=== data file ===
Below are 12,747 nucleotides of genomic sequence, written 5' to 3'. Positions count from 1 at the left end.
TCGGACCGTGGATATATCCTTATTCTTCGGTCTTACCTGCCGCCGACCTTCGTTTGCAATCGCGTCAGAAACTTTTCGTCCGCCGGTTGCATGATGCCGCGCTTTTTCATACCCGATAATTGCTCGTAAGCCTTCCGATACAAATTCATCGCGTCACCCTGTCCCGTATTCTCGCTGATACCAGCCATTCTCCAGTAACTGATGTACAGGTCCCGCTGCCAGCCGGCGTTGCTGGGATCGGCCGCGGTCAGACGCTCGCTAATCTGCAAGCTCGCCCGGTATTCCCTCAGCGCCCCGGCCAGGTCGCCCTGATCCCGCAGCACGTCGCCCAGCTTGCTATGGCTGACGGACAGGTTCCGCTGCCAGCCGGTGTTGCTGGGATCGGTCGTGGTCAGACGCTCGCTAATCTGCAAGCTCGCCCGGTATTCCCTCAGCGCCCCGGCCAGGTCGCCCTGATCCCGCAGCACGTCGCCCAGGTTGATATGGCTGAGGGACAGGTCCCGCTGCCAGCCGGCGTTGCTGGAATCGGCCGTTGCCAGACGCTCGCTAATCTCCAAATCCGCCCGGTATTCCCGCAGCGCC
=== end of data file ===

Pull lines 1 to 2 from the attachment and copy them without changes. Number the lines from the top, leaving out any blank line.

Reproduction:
Below are 12,747 nucleotides of genomic sequence, written 5' to 3'. Positions count from 1 at the left end.
TCGGACCGTGGATATATCCTTATTCTTCGGTCTTACCTGCCGCCGACCTTCGTTTGCAATCGCGTCAGAAACTTTTCGTCCGCCGGTTGCATGATGCCGCGCTTTTTCATACCCGATAATTGCTCGTAAGCCTTCCGATACAAATTCATCGCGTCACCCTGTCCCGTATTCTCGCTGATACCAGCCATTCTCCAGTAACTGATGTACAGGTCCCGCTGCCAGCCGGCGTTGCTGGGATCGGCCGCGGTCAGACGCTCGCTAATCTGCAAGCTCGCCCGGTATTCCCTCAGCGCCCCGGCCAGGTCGCCCTGATCCCGCAGCACGTCGCCCAGCTTGCTATGGCTGACGGACAGGTTCCGCTGCCAGCCGGTGTTGCTGGGATCGGTCGTGGTCAGACGCTCGCTAATCTGCAAGCTCGCCCGGTATTCCCTCAGCGCCCCGGCCAGGTCGCCCTGATCCCGCAGCACGTCGCCCAGGTTGATATGGCTGAGGGACAGGTCCCGCTGCCAGCCGGCGTTGCTGGAATCGGCCGTTGCCAGACGCTCGCTAATCTCCAAATCCGCCCGGTATTCCCGCAGCGCC